The Talmud discusses this week’s Torah portion more than any other—by a wide margin. Many of the largest tractates are based on it.

Mishpatim is filled with laws—civil, tort, damage, and business laws, among others—and contains 53 of the 613 commandments, nearly 10% percent of all the mitzvot in Torah.1

The second verse instructs, “Should you buy a Hebrew slave, he shall work [for] six years, and in the seventh [year], he shall go out to freedom without charge.”2 This is the first of the 53 laws in this parshah

A Jewish man can become a slave in one of two ways. The first is if he sells himself into slavery. Why would a person do that? For financial freedom. He’s economically overwhelmed; he can’t handle the credit card debt or the toxic mortgage anymore. He can’t handle the pressure and the stress, so he decides to sell himself as a slave. What does he get in return? He gets a lump sum of money and the commitment of his new master to support his wife and children; no more stress and no more pressure.

The second scenario in which a Jewish man can become a slave is if he is caught stealing and cannot afford to repay what he stole.

In Torah law, there is no imprisonment for theft. By contrast, in most contemporary legal systems, those caught stealing are sent to prison. But what do they gain from their prison stay? Often, they are housed and fed on the taxpayers’ dime, and during their stay, they hang out with other thieves and learn how to become better thieves. What was gained? Absolutely nothing.

According to Torah law, the first thing a person must do when caught stealing is make restitution. He must repay what he stole; often he is ordered to pay double. If he stole $1,000, he must pay back $2,000. What happens if he doesn’t have that money? What happens if he says, “Two thousand dollars?! I have eleven cents! If I had $2,000, I wouldn’t steal in the first place!” In that case, the court can sell him into slavery for a maximum of six years.3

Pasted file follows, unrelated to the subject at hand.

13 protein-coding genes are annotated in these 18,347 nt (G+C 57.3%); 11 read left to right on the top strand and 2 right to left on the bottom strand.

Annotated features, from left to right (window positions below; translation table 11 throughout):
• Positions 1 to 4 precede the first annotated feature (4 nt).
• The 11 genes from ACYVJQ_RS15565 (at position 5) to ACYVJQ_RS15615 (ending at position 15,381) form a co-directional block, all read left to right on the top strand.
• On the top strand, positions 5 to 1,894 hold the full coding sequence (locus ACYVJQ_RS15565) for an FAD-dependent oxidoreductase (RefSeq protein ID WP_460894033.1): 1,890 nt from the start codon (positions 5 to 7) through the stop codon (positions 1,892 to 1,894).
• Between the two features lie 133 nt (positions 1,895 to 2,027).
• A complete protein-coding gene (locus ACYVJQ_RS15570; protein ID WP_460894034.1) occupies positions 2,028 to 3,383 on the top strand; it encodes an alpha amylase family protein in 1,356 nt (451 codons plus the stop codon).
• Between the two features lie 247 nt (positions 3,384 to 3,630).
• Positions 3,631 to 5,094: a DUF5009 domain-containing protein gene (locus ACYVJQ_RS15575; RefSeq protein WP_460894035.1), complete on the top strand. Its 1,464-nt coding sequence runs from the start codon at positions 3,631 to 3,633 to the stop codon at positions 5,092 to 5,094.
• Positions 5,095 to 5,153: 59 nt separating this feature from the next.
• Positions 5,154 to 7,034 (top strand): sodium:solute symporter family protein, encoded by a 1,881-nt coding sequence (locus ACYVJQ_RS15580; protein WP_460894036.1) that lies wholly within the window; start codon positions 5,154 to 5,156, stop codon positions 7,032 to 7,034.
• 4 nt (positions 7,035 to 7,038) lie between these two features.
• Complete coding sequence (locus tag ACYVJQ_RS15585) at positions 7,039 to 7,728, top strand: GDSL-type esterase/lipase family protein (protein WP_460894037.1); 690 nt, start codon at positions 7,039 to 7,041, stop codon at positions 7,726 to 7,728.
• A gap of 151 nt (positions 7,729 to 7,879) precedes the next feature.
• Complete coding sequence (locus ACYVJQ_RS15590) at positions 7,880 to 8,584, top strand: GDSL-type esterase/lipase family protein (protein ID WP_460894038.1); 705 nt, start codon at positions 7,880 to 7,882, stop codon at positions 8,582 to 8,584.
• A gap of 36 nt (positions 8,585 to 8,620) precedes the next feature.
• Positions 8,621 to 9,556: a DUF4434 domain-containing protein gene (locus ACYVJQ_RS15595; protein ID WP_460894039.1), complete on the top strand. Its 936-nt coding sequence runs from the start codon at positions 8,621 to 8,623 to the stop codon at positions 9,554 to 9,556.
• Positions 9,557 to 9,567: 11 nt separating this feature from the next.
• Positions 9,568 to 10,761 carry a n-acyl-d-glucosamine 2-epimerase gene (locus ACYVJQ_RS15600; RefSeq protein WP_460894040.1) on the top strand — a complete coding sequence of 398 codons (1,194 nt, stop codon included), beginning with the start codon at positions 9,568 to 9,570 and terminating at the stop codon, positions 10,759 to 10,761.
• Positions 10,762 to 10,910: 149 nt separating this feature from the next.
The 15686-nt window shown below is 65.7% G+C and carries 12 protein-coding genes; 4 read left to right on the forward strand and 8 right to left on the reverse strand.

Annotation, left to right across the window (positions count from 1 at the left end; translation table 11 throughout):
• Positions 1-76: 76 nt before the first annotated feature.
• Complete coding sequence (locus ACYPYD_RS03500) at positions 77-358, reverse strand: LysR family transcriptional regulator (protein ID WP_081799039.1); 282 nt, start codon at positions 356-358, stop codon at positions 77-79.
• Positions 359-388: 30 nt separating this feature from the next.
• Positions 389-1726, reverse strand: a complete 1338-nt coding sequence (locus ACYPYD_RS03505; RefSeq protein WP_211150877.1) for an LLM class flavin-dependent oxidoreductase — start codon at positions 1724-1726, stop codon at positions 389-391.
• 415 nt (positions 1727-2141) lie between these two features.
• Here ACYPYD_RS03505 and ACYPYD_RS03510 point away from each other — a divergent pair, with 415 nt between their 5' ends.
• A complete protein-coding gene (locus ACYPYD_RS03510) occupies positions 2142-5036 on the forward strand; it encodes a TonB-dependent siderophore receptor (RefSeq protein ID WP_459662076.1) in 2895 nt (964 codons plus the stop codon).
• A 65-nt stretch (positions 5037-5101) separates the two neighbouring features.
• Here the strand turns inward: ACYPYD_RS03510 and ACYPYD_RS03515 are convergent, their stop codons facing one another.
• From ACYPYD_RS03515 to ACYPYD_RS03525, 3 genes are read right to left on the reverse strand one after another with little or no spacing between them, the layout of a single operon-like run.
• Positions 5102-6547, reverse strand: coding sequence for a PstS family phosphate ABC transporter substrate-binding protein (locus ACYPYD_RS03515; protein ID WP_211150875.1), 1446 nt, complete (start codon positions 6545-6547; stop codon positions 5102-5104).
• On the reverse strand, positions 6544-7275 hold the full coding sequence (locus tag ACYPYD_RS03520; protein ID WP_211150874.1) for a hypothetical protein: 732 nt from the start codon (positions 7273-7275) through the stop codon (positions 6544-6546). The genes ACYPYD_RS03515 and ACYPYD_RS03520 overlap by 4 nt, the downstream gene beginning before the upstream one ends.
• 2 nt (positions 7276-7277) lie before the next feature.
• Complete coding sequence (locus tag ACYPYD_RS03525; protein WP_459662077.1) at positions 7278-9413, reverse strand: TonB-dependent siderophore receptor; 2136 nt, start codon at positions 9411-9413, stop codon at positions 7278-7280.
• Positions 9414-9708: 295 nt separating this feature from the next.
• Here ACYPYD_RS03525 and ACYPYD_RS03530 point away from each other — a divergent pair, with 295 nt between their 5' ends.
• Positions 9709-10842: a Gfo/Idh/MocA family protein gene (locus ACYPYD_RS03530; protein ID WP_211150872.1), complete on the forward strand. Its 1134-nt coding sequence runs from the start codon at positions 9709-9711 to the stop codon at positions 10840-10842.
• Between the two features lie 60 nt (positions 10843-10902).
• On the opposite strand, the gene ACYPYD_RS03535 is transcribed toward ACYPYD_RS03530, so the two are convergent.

Now, here is a fascinating detail of this law: If, at the end of the six-year term, the man says, “I like it here! I know my six years are up, but I don’t want to go home. All my needs are met, I don’t have any pressure, and I don’t have any stress. I want to remain here,” his master must take him to the Beit Din – the Jewish court, where they pierce his ear with an awl, and with that, he remains a slave. That’s the halacha, the law.

“Why was the ear chosen for piercing rather than another organ?” ask the Sages. “Since it was the ear that heard on Mount Sinai, ‘You shall not steal,’ yet it went ahead and stole, let it be pierced; since it was the ear that heard on Mount Sinai, ‘For unto Me are the Children of Israel servants, they are My servants,’ yet it threw off the heavenly yoke and replaced it with the yoke of man, let it be pierced.”

When we consider how this person is treated it becomes clear that “slave” is not really an accurate way to describe his arrangement, and he’d be better described as a “servant” or “bondsman.”

But the fact is that he is serving a human master. And G‑d wants a Jew to be a servant only to Him. Serve G‑d and don’t serve anyone else. We’re not made to serve other people. Since the Exodus from Egypt, we are free people. The only one we should serve is G‑d.

Genuine Liberty

Looking at this through the lens of Kabbalah and Chassidism, we can understand why this particular commandment was chosen to be the first mitzvah in Mishpatim. The Jewish slave and its laws represent the commitment of the Jew to G‑d. When we properly study and internalize these laws, we will recognize that the reason we are free people is because we serve G‑d. And if we serve G‑d, we must serve Him exclusively, because true freedom exists only when you serve G‑d.